Washington Square Players Launch New CD

It has been about a decade or so since Dr. Mick Moloney decided that the allure of New York City and its bountiful research topics and academic resources, along with multitudes of talent in Irish music, were too good to resist.

He signed on with New York University’s music department as a global distinguished professor of music and also affiliated with the Glucksman Ireland House Irish Studies program.

These pages have chronicled much of the great programming, lectures and workshops stimulated by the Limerick native’s fertile and incessant creativity. One of the more intriguing projects is an ongoing one that dovetails nicely with his digging for gold in Irish Americana like Tin Pan Alley and Harrigan and Hart and the McNultys.

Proselytizing a number of NYU graduate students initially who were musicians in other genres, he galvanized them into a recreational and educational band that harkened back to the first half of the 20th century, and hence the Washington Square Harp and Shamrock Orchestra was born.

Anything but graduate assistants sent to dusty library confines, the group aids and abets the old professor by bringing alive in performance art much of the cultural history that shaped Irish America. And their new CD being launched in the March Madness, Since Maggie Dooley Learned the Hooley Hooley, is a vivid example of the zany but sophisticated joy they bring to their version of a university without walls on stage.

Since 2000 the fun-loving troupe has seen its ranks swell with more musicians from the Irish scene as the opportunities multiplied to perform as regulars in Moloney’s big and small stage shows, from St. Patrick’s Cathedral to Symphony Space to the Irish Arts Center to the offices of the consul general of Ireland.

Their forte is seeking out colorful songs that depict different eras of Irish America, sprinkled with solid and well arranged trad chunes that have historic significance in and outside the tradition.

There is a collegiality and relaxed attitude that comes from not taking themselves too seriously without ever compromising the performance standards and stage presence which grows by the show.

The 11 tracks on the new recording show a great variety and mastery of the form and spirit that characterize the selections. Mostly there are great songs that paint the pictures in a very amusing way.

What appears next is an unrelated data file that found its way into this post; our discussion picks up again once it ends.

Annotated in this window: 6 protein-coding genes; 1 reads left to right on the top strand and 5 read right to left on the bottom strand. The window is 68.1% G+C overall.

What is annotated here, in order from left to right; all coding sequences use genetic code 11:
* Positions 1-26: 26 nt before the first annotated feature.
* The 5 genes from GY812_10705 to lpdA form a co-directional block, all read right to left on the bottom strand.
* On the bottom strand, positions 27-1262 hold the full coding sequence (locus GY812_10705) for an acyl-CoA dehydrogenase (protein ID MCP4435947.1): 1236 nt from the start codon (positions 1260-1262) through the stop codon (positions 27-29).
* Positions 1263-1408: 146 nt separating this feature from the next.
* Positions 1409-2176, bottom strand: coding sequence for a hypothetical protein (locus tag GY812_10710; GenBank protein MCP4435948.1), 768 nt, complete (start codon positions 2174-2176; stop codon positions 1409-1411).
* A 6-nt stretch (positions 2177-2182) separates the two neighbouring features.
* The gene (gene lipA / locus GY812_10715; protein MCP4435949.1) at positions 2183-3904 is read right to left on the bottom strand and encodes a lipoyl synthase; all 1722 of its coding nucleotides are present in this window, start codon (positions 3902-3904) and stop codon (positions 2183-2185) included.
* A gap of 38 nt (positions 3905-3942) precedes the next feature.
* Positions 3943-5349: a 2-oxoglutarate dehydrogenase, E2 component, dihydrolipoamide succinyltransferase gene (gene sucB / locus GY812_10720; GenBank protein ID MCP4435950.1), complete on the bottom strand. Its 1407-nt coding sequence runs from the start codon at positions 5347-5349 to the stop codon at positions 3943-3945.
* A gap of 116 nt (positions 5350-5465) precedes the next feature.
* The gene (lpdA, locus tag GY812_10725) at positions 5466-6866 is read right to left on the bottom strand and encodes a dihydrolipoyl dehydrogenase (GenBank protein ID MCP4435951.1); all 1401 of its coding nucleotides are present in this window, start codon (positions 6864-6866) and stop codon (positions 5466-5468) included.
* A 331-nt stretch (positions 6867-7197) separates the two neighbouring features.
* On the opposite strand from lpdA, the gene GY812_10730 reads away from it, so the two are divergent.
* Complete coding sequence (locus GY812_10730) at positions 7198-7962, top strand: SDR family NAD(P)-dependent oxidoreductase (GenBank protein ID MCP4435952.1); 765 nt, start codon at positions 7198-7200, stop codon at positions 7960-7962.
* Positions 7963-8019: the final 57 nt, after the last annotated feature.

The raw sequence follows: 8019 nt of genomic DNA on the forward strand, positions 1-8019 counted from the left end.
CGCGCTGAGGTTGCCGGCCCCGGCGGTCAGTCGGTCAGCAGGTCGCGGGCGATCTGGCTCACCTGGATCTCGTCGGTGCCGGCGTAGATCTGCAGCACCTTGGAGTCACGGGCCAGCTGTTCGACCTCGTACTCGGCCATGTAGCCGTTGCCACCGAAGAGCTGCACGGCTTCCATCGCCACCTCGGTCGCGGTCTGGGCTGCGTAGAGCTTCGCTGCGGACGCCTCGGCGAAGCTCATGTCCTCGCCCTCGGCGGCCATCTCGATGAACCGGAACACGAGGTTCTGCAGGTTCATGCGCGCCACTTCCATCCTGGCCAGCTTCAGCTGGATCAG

It is an album that is unique and won’t sound like anything else in your collection without going over the top. One gets the sense that the musicians had as much fun recording it and performing it as the listener will have playing it over and over or seeing them.

The troupe contains an eclectic mix of artists with varying backgrounds who gravitated to the ensemble and now appear on the new CD. They are, in alphabetical order -- Kate Bowerman, Donie Carroll, Brendan Dolan, Lisa Farber, Suzanne Grossman, Liz Hanley, Linda Hood, Tony Horswill, Liz Kennedy Bradley, Don Meade, Dan Milner, Mick Moloney, Daniel Neely, Gail Neely, Scott Spencer, Louise Sullivan and guest appearances on the CD by piper Ivan Goff, and Gerry Timlin.

The CD was produced by Dan Neely and Ivan Goff with assistance from Moloney and attractively designed with track notes that are eminently readable for a change.

The Washington Square Harp and Shamrock Orchestra have a full plate ahead of them starting this week with a concert and Mass at St. Patrick’s Cathedral in New York on March 10 at 7 p.m.

On March 11, they are part of the McNulty family extravaganza at Symphony Space in Manhattan (a sold out concert). On Saturday at noon they are participating in the Gaelic Mass at Old St. Patrick’s Cathedral on Mott Street between Prince and Houston Streets.

All of that is prelude to their big CD launch at, appropriately enough, Glucksman Ireland House on the NYU campus just north of Washington Square on Friday, March 18 at 9 p.m. as part of the Blarney Star Concert Series.

The new CD will be available at the upcoming gigs and eventually on iTunes, CD Baby, etc. For more info visit www.facebook.com/WSHSO.

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